Tuesday, July 20, 2010


It seems that petty crime was no rare thing in Ancient Athens. There was even a section of the market area called ‘Thieves’ Market’. It may have been what we would call a flea market, where second-hand clothing and other goods are sold but one that also forms a channel for getting money for stolen goods. I bought a bicycle in one such in Dublin some years back, no questions asked. Of course, no bikes in ancient times, so what forms of theft were there?

You could be mugged, of course. If you weren’t carrying money or things you’d just bought in the market, they’d take your clothes and leave you to go home naked. They might even make you spit out any small change you had tucked away in your cheek (yes, that was normal in a time before the invention of pockets). On the longer routes to other towns and villages in Attica, these would be highway robbers.

If you went to the baths or the gym, as the wealthier men did frequently, you paid someone to keep an eye on your clothes, if you had sense, or a ‘cloakstripper’ would be rummaging them for any money or valuables you might have left with them. And, doubtless, if you carried your money in a purse or satchel on a strap over your shoulder, that could be grabbed and made off with by any number of street urchins.

No use reporting it to the police – there weren’t any. The Scythian guards patrolled the central areas to keep order and might nab any blatant wrongdoer they spotted but, in the narrow lanes between market stalls, they couldn’t be everywhere. Law rested really on victims grabbing (arresting) the thief before he got away and taking him to the authorities. 

Not much hope of that if the mugger was threatening you in a deserted alley with a club or a knife and there were two of him. Mind you, if you came upon a burglar on your own property, you could take action even to killing him and be seen as justified – that’s if it’s at night: by day, you could only kill him if he resisted. Always, villains had to be caught in the act or such crimes were difficult to prove.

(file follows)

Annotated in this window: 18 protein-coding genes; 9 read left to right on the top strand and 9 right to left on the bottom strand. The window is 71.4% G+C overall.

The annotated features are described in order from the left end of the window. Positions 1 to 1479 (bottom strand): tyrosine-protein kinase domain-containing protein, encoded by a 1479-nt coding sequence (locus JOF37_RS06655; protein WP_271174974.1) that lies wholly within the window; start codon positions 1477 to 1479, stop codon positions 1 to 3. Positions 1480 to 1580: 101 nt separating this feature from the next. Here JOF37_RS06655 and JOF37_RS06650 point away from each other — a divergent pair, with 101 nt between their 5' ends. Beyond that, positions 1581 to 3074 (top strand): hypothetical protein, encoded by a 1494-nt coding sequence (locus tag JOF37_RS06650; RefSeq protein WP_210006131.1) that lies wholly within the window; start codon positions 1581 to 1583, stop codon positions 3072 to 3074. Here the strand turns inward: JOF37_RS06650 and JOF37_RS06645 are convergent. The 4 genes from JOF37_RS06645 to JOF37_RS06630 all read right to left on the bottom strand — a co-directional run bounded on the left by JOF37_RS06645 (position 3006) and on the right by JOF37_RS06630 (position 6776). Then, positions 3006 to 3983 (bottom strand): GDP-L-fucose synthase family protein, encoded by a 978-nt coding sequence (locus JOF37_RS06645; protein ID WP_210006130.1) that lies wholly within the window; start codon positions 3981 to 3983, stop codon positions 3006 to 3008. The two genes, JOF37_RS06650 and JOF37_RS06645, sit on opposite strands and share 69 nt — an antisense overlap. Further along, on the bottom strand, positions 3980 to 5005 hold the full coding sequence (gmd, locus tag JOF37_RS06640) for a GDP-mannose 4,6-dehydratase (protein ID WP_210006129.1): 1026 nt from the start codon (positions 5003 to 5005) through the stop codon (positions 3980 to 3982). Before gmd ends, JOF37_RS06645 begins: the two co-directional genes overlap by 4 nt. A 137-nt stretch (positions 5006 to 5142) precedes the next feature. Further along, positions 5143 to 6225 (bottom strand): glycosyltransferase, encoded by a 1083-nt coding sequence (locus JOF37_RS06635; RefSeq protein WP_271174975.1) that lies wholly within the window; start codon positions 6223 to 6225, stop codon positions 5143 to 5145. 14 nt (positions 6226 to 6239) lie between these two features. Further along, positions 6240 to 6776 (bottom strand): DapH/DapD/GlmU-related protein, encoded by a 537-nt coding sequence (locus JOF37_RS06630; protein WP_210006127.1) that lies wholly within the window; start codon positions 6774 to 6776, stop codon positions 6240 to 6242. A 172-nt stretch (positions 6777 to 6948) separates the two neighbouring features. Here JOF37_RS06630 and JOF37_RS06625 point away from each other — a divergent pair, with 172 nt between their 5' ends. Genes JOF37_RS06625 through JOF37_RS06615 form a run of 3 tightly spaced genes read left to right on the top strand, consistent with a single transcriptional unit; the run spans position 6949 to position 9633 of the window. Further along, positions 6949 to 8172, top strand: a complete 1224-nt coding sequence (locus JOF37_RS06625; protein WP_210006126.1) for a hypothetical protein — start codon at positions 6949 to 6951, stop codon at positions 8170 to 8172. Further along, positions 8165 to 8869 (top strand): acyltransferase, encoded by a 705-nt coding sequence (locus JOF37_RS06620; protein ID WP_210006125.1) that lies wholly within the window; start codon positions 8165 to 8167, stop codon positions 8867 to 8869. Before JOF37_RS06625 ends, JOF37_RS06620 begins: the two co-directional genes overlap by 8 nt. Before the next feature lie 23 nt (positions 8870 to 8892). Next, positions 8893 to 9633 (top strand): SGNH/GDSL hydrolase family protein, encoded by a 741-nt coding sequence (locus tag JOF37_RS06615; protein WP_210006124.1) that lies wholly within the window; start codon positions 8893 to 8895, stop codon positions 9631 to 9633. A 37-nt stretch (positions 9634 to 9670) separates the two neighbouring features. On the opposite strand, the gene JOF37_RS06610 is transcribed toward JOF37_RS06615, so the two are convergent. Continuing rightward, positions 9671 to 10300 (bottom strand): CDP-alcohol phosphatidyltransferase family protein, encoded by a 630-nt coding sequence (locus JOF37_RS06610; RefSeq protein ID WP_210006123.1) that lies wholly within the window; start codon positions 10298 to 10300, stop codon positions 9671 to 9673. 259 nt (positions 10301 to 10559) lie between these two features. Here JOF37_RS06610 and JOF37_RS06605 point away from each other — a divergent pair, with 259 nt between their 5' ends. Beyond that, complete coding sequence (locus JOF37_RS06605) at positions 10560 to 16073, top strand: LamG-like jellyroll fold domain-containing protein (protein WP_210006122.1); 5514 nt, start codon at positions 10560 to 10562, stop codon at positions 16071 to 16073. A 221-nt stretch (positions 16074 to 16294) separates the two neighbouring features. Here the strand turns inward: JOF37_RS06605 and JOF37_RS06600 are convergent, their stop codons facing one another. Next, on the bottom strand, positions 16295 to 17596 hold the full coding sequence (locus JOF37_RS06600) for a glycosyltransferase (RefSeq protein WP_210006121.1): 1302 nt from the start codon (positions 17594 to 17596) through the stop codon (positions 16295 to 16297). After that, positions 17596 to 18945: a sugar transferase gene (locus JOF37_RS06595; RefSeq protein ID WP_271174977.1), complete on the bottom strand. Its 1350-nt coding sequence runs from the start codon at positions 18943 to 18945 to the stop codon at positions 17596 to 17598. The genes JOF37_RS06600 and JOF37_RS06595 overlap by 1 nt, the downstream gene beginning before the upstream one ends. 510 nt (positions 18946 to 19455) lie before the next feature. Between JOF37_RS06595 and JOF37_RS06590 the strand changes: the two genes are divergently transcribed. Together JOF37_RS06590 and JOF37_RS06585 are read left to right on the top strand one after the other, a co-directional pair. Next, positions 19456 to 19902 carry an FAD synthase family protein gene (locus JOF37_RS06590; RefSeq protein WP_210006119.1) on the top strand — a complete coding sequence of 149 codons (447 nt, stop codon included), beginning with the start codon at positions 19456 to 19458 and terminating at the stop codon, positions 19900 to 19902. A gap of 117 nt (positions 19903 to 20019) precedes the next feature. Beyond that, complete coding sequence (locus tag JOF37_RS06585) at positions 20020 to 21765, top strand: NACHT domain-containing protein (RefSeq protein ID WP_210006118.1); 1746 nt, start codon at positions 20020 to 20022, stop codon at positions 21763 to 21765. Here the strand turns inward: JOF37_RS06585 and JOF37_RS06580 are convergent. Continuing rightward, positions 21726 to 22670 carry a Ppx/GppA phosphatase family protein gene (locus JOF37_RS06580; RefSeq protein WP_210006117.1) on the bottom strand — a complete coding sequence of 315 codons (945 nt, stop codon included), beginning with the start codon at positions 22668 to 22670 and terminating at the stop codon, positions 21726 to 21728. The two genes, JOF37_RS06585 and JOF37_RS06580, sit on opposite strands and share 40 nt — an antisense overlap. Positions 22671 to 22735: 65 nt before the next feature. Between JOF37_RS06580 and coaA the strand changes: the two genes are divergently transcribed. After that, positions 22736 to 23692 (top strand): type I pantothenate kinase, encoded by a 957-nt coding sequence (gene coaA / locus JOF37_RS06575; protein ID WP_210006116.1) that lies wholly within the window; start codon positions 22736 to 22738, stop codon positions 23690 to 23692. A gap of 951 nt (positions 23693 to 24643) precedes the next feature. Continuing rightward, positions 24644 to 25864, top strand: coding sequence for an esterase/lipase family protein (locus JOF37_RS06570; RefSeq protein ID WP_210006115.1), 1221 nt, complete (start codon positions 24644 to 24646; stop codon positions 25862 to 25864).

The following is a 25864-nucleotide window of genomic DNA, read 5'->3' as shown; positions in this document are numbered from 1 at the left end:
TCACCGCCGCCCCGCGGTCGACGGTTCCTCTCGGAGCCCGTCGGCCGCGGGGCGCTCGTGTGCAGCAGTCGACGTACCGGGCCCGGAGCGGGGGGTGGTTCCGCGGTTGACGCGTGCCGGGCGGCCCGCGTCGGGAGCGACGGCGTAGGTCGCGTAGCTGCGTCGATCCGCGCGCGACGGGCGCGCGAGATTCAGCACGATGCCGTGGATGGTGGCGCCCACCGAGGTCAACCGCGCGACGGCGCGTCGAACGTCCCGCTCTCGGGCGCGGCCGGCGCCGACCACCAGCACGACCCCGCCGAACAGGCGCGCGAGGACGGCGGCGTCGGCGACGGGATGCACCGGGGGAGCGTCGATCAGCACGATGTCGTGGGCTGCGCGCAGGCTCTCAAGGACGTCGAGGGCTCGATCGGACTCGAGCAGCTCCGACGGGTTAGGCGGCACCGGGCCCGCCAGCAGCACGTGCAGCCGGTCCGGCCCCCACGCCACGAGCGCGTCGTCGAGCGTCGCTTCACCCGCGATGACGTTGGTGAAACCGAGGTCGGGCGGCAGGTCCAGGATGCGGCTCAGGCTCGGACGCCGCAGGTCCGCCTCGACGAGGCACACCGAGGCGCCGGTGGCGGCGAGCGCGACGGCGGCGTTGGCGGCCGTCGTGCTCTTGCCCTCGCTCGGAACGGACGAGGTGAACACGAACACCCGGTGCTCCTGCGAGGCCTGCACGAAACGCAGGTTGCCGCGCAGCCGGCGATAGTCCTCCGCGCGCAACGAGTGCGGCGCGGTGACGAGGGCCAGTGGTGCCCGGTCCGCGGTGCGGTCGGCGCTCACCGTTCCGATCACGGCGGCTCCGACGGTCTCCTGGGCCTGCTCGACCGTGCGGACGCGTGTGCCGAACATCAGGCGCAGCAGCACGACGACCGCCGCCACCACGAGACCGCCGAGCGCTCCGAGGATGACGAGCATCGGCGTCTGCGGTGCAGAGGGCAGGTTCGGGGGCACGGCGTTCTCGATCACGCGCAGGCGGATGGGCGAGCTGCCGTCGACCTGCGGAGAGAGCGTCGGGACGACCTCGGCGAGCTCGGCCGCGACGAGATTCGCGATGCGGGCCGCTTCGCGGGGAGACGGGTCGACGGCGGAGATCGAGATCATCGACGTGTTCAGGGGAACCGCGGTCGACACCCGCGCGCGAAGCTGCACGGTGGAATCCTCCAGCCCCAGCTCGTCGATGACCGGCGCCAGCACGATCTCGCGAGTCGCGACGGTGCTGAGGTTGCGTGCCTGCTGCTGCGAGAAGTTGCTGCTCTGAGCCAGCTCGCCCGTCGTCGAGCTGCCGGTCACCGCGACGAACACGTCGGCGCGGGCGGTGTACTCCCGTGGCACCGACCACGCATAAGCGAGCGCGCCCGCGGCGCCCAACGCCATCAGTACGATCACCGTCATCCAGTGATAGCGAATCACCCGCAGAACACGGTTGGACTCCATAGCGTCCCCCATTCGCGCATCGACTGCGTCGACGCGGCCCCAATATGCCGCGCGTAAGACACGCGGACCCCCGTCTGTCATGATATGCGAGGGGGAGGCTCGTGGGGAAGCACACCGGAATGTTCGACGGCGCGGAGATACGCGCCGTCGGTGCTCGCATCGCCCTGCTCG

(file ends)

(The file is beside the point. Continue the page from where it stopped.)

But, if wealthy houses had no ground floor windows and the street door was guarded by a porter with a dog, how did burglars gain access? Simple. They dug a hole through the wall. Either from a lane beside or from inside an adjoining house. 

In the main, houses were built of sun-baked mud bricks, so not too difficult to chisel away at them when folks are all out, say, at a big religious festival or maybe all asleep. Over the relatively low rooftops and down into a courtyard may have been another way in but not such as easy way out.

However, it wasn’t only the professional criminal that indulged in illegalities. The number of laws and inspectors relating to weights and measure, false coinage, and quality of foodstuffs gives a pretty good idea that such offences were rife. But there are always ways round these things, like two sets of weights, one for when the inspectors are around, the other when they’re not. 

You only have to look at the non-round shapes of coins that have been unearthed by archaeologists to realise how much clipping of the metal at the edges must have gone on even though value of a coin was determined by its weight. If a customer had doubts, there was a public slave stationed in the market place specifically to test coins and weights.

What punishments did culprits face? Well, stallholders faced a fine but, as today, probably not high enough to be a real deterrent. It’s possible there was an equivalent of the medieval stocks and also a wooden device round the ankles that hobbled a culprit in the hope that the public ridicule that went with these would be enough to put people off. 

In the case of more serious theft, it was the death penalty. In Athens, that meant being shackled to a board somewhere outside the city gates and being left to starve to death. Pretty grim.

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